How do the state and politics define the formulation of culture into one officially sanctioned “ideologized” direction, and what should state policy be to allow for an open, free and inclusive environment? Is there a “radical” change in Georgian culture, and is the preservation of existing cultural memory necessary for public development? These were some of the issues discussed during a public discussion organized in Batumi on September 21 by the Heinrich Boell Foundation. The Press Café discussion club opened up its doors to an audience that was interested in participating in the discussion of “Politics and Culture in the Context of State-Society Relations.” Key speakers included Giorgi Masalkin, philosopher, Gogi Gvakharia, cinema expert, Magda Tsotskhalashvili, cultural manager of “Tiflisis Hamqari” and Lali Pertenava, arts and cultural networking program coordinator at OSGF.
The speakers pointed out radical changes that took place after the Rose Revolution, and these were visible in architecture. Our town is a good example of how a leader’s taste is reflected while promoting a certain field. Giorgi Masalkin recalled the years of Abazhidze’s rule, when he prioritized ballet and opera. During this period, the Batumi Circus and Spring Theater were burned down, and the Drama Theater and movie theaters were closed. Only two segments under classic regulations were developed, which does not allow for spontaneous, unexpected development. This is very different from the style of the circus, movies or theater. Kitsch instead of classic was obvious. However, according to the speaker, the public alongside the regime creates priorities. Magda Tsotskhalashvili believes that over the past 8-9 years, Georgia lost many historic neighborhoods and monuments that were invaluable for architectural and cultural heritage. It is obvious that the public’s ignorance and government’s attitude impose significant threats to the preservation of cultural heritage. Lali Pertenava believes that civic activeness on this issue is of vital importance. She noted that in spite of the existing socio-economic conditions and necessity for the government to take active steps towards its improvement, preservation of cultural heritage is essential for our country.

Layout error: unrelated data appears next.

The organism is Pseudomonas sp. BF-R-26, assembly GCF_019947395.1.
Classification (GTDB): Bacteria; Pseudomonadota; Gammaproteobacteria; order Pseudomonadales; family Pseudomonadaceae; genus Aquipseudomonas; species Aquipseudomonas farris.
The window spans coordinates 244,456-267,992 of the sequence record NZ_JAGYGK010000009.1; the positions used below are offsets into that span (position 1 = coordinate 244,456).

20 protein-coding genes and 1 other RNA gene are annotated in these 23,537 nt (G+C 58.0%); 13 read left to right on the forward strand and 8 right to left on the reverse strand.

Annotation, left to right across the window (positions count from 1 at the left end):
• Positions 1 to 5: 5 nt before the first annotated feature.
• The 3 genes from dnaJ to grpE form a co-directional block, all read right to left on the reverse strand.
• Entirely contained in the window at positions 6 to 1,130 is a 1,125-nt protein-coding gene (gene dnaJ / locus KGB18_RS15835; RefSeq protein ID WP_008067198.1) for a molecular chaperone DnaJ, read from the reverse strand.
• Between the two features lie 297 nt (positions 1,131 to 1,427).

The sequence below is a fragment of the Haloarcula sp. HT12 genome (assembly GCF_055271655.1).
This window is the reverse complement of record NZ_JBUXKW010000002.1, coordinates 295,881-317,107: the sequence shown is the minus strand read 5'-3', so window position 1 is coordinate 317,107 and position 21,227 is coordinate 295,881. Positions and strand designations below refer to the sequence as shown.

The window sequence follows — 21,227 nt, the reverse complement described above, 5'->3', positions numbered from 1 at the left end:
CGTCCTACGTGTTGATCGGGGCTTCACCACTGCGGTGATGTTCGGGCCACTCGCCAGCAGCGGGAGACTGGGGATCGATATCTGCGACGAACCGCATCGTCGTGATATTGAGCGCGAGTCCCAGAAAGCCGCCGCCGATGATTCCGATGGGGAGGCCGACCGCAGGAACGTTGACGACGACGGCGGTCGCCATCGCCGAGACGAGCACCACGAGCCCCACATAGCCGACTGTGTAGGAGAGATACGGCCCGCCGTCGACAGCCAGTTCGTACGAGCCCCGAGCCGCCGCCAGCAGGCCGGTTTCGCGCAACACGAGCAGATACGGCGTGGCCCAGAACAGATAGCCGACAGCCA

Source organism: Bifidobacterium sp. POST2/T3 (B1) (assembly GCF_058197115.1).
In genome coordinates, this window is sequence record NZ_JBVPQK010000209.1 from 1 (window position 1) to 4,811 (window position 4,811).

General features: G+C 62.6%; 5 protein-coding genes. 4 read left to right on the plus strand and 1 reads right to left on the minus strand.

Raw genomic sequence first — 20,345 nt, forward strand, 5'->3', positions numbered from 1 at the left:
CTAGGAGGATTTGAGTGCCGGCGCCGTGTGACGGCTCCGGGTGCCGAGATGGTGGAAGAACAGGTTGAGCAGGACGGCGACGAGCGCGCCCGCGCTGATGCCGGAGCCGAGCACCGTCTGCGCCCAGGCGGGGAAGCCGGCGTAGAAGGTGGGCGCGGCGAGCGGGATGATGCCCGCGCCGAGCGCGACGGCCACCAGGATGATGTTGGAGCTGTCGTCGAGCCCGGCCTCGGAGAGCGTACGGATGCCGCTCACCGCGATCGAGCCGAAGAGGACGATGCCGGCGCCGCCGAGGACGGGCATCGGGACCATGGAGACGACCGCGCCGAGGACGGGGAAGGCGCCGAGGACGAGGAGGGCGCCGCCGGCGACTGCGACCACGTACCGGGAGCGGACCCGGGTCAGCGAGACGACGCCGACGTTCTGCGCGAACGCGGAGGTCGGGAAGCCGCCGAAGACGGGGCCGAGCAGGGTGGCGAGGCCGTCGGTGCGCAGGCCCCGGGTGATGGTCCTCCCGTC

Is there a mixture of political and cultural elites? Giorgi Gvakharia believes that the political elite of Georgia decided that our culture was more of an “operetta culture, or quasi-opera. Opera is a transparent house, but there is no transparency – it seems like singing, but there is no singing. Therefore, it is necessary for the operetta star to be the face of Georgian culture…with all its innocence and vocal possibilities.” Finally, Gvakharia spoke of the mistakes made by these people. “These arrogant people had their plans fall apart through a reality show. This reality show worked against the people who invented this culture.”